NK: The most beautiful place in the world, next to this library. I have to say I feel much better in the Warburg.

NS: Oh, the Warburg. I haven't been in it so long, but I loved it. 

NK: That's what I like. I know that our new building, it's wonderful as a library. But I have a bone for old library buildings.

NS: It's still where it is, right?

NK: Yes. 

NS: That was lovely. I say it in connection with Kitzinger, really, because I don't know what happened between those two men. I don't know details, but long later, they didn't speak to each other. And this was when Kitzinger was living in Cambridge and Hugo Buchthal came to town and was staying in Boston. And I said, “Please come, come. We want you to come and visit.” And he said that he had vowed that he would never go to the same town that Kitzinger was in, so he wouldn't come from Boston to Cambridge to see us, even though we weren't going to invite Kitzinger.

NK: That was Buchthal?

NS: With Kitzinger, yeah. So I don't know. I mean, he [Kitzinger] was always a very nervous person. He was a delightful person, and I got to know him more when he moved to Cambridge, and he had a lovely, lovely English Quaker wife, Susan Kitzinger. But that always amused me. And those kind of things between these guys, you don’t know what goes on.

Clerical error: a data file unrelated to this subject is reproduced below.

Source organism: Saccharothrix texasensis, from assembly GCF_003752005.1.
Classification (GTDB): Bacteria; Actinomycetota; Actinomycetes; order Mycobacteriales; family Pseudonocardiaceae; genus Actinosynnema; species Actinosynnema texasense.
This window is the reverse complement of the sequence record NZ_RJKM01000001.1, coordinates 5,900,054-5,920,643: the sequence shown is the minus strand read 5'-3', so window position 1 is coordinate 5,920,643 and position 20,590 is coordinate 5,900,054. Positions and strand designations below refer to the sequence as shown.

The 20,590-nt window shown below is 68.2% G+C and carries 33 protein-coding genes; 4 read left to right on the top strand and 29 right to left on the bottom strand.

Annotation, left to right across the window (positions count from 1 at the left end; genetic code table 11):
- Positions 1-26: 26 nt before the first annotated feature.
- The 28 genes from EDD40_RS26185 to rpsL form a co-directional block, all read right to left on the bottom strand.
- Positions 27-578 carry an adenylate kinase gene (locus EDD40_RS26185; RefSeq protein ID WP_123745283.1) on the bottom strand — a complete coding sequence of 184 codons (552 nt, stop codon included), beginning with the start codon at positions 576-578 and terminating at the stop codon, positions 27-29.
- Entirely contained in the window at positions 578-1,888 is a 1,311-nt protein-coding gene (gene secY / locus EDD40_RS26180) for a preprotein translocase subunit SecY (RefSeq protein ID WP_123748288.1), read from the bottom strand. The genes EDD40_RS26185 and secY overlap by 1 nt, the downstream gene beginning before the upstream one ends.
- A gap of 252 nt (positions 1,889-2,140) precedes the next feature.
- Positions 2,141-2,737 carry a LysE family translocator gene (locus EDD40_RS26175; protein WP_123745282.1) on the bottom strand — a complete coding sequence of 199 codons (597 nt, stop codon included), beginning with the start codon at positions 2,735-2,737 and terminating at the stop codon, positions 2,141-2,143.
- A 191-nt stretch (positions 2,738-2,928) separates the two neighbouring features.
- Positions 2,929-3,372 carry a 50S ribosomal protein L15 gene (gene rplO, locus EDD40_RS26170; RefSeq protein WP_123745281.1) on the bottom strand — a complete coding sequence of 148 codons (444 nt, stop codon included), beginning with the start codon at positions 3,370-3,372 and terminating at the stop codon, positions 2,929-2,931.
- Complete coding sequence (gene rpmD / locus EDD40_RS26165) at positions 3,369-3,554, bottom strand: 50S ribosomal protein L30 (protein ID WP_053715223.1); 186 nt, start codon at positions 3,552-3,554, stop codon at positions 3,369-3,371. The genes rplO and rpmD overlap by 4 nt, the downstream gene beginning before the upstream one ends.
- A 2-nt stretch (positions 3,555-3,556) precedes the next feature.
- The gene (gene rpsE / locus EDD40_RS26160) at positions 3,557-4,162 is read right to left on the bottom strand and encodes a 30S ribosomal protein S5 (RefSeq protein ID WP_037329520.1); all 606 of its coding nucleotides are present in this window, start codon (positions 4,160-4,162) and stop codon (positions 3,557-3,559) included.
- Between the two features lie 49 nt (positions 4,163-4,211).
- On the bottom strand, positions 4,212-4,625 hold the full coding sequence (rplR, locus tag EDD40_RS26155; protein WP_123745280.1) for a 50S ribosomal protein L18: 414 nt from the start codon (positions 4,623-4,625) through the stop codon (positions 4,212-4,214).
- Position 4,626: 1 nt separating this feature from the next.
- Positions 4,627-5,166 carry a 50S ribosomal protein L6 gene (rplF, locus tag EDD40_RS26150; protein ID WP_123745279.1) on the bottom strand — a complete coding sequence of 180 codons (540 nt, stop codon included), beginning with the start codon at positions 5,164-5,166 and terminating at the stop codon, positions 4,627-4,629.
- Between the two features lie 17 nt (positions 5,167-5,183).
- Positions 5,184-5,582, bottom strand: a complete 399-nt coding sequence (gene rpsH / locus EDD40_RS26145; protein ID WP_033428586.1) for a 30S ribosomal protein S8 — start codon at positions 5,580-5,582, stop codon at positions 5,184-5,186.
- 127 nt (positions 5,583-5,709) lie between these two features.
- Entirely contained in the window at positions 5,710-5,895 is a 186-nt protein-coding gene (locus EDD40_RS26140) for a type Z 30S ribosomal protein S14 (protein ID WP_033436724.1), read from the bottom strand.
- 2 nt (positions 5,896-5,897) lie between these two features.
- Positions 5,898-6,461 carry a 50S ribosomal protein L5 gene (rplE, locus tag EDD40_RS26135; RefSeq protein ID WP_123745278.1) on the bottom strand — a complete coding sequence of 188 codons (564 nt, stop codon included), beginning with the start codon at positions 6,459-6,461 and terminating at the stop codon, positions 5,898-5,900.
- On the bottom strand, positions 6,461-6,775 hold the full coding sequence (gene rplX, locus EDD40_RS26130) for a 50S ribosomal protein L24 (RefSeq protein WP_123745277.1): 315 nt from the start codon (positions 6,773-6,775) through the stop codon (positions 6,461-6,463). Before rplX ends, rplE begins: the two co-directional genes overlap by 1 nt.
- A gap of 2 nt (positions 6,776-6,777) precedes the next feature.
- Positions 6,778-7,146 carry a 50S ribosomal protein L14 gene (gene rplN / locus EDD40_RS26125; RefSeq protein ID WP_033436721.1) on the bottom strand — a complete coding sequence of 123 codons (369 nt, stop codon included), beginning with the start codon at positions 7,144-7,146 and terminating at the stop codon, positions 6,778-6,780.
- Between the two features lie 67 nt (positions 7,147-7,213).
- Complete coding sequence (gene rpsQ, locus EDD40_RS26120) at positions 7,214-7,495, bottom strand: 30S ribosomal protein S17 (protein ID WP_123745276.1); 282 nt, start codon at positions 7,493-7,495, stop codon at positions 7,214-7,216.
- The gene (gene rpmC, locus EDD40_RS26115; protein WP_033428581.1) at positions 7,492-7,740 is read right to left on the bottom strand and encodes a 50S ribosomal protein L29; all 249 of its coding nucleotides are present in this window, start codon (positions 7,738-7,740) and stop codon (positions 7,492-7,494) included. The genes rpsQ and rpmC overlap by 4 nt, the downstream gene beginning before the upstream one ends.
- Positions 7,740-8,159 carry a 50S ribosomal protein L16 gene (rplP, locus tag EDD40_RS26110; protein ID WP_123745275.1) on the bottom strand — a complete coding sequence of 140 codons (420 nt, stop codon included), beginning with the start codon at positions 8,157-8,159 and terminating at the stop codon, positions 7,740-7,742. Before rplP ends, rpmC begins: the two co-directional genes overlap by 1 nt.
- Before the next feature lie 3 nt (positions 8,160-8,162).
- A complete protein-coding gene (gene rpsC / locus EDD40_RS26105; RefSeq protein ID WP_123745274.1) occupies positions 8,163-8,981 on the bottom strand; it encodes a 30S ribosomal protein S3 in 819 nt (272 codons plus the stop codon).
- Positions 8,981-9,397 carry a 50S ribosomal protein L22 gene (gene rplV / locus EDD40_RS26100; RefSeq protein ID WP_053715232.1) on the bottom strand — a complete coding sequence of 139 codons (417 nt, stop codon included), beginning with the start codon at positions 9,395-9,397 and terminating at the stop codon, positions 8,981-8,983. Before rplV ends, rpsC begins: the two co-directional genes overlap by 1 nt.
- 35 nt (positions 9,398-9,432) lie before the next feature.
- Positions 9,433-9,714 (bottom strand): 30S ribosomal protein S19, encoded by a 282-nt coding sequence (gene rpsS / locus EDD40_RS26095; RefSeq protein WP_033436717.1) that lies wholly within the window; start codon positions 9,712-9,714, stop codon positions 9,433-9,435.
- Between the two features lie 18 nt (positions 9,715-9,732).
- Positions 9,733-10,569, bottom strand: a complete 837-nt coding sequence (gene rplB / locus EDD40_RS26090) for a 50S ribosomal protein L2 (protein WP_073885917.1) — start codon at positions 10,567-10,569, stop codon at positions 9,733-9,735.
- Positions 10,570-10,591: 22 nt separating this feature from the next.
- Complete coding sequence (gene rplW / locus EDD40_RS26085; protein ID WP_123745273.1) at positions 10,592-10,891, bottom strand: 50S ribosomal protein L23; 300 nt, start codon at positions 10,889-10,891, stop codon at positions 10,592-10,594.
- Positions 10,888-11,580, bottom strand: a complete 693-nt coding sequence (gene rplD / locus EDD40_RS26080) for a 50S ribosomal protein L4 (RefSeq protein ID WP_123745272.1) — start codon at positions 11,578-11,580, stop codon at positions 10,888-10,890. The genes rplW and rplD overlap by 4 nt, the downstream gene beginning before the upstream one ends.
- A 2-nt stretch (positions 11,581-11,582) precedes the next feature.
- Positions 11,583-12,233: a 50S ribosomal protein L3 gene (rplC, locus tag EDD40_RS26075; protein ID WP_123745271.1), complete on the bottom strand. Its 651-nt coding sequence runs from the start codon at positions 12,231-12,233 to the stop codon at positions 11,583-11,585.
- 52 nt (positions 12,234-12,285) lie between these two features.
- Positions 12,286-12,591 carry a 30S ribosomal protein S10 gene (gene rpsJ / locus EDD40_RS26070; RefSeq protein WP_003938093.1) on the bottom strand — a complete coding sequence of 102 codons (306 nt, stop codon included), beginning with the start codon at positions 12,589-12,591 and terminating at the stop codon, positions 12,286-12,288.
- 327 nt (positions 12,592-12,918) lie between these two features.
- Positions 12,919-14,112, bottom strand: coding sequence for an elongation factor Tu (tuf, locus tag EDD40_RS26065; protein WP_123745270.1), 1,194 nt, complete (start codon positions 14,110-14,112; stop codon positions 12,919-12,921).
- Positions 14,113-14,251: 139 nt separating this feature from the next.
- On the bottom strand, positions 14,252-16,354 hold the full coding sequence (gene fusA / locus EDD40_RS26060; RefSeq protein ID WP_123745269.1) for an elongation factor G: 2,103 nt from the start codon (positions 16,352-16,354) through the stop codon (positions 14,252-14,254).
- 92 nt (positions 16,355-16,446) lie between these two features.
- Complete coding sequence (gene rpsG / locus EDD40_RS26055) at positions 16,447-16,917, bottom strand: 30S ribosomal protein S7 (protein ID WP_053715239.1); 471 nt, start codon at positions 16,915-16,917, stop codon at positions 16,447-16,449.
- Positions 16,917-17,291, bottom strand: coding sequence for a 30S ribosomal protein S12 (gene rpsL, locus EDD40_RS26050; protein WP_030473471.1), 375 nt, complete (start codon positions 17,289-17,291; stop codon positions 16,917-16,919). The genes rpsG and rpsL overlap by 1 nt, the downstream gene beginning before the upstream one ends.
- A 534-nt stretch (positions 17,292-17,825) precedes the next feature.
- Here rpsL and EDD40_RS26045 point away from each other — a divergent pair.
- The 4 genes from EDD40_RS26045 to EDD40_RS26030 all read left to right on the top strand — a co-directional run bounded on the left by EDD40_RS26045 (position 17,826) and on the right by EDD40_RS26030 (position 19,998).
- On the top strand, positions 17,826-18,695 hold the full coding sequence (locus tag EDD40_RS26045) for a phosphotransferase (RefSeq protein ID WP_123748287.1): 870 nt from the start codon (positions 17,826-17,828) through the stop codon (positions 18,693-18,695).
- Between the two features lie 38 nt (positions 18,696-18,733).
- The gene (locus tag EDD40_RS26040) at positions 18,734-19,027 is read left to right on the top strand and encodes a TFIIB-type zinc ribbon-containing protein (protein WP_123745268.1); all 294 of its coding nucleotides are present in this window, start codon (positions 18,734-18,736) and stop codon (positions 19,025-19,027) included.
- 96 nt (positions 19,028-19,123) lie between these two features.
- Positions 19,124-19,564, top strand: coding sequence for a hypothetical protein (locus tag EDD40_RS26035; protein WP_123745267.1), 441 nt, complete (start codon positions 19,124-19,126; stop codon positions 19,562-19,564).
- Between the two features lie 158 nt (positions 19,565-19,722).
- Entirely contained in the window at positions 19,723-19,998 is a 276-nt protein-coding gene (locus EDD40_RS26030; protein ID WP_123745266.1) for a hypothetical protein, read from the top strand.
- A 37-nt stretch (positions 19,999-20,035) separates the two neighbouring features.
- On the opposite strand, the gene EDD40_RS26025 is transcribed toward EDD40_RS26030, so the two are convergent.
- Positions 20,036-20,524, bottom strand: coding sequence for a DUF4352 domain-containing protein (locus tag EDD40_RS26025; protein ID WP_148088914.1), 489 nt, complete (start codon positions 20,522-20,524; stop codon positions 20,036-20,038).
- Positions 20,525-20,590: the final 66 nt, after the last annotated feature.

NK: Let’s call it chemistry.

NS: Chemistry, that’s right. Anyway, I considered Boston and Cambridge the same town, but he would not cross the river, so I went over to Boston to see him. But Kitzinger, he was a wonderful, wonderful art historian in a totally different way from Cyril Mango.

And Father [Francis] Dvornik was one of those ones who lived down at the West Cottage. It’s still called the West Cottage, I think. The left hand side of the Guest House. 

NK: Did he have, actually, a chapel?

NS: I don’t know.

NK: Because I'm asking everyone, why don't we have a chapel? I'm sorry, now I’m taking up time, but they used to tell me always, “Where is the chapel for the Byzantine people?” And they told me, “No, there was, Father Dvornik when he was here had a small chapel.”

NS: In the West Cottage.

NK: Yes, but I don’t know if it’s true or if it’s an urban legend.